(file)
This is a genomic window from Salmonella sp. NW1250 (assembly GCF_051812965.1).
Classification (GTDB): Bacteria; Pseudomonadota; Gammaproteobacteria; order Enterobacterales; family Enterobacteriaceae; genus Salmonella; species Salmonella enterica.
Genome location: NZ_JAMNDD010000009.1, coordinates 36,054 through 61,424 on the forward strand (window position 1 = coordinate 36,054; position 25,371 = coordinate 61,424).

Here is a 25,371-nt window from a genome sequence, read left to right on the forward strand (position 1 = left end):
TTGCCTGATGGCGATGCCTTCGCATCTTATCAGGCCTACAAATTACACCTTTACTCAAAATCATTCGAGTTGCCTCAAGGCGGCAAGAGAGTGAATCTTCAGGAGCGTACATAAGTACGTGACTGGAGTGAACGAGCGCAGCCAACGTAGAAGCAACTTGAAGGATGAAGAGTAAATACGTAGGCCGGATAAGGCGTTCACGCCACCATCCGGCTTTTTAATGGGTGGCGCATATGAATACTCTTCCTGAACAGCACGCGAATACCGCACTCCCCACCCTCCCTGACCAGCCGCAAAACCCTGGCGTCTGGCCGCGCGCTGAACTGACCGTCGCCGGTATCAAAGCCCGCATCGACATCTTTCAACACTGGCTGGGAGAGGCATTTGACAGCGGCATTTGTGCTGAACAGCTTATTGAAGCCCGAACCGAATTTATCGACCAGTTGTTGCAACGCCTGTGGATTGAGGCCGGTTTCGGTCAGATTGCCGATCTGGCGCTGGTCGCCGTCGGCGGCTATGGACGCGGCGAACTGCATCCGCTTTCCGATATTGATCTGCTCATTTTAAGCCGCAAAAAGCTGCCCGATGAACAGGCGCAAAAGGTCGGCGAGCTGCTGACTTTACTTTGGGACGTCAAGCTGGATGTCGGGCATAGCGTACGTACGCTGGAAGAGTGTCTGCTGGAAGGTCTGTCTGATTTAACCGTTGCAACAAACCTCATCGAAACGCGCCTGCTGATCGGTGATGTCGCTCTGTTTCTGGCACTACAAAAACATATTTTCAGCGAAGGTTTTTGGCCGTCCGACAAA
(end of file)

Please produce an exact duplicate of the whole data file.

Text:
This is a genomic window from Salmonella sp. NW1250 (assembly GCF_051812965.1).
Classification (GTDB): Bacteria; Pseudomonadota; Gammaproteobacteria; order Enterobacterales; family Enterobacteriaceae; genus Salmonella; species Salmonella enterica.
Genome location: NZ_JAMNDD010000009.1, coordinates 36,054 through 61,424 on the forward strand (window position 1 = coordinate 36,054; position 25,371 = coordinate 61,424).

Here is a 25,371-nt window from a genome sequence, read left to right on the forward strand (position 1 = left end):
TTGCCTGATGGCGATGCCTTCGCATCTTATCAGGCCTACAAATTACACCTTTACTCAAAATCATTCGAGTTGCCTCAAGGCGGCAAGAGAGTGAATCTTCAGGAGCGTACATAAGTACGTGACTGGAGTGAACGAGCGCAGCCAACGTAGAAGCAACTTGAAGGATGAAGAGTAAATACGTAGGCCGGATAAGGCGTTCACGCCACCATCCGGCTTTTTAATGGGTGGCGCATATGAATACTCTTCCTGAACAGCACGCGAATACCGCACTCCCCACCCTCCCTGACCAGCCGCAAAACCCTGGCGTCTGGCCGCGCGCTGAACTGACCGTCGCCGGTATCAAAGCCCGCATCGACATCTTTCAACACTGGCTGGGAGAGGCATTTGACAGCGGCATTTGTGCTGAACAGCTTATTGAAGCCCGAACCGAATTTATCGACCAGTTGTTGCAACGCCTGTGGATTGAGGCCGGTTTCGGTCAGATTGCCGATCTGGCGCTGGTCGCCGTCGGCGGCTATGGACGCGGCGAACTGCATCCGCTTTCCGATATTGATCTGCTCATTTTAAGCCGCAAAAAGCTGCCCGATGAACAGGCGCAAAAGGTCGGCGAGCTGCTGACTTTACTTTGGGACGTCAAGCTGGATGTCGGGCATAGCGTACGTACGCTGGAAGAGTGTCTGCTGGAAGGTCTGTCTGATTTAACCGTTGCAACAAACCTCATCGAAACGCGCCTGCTGATCGGTGATGTCGCTCTGTTTCTGGCACTACAAAAACATATTTTCAGCGAAGGTTTTTGGCCGTCCGACAAA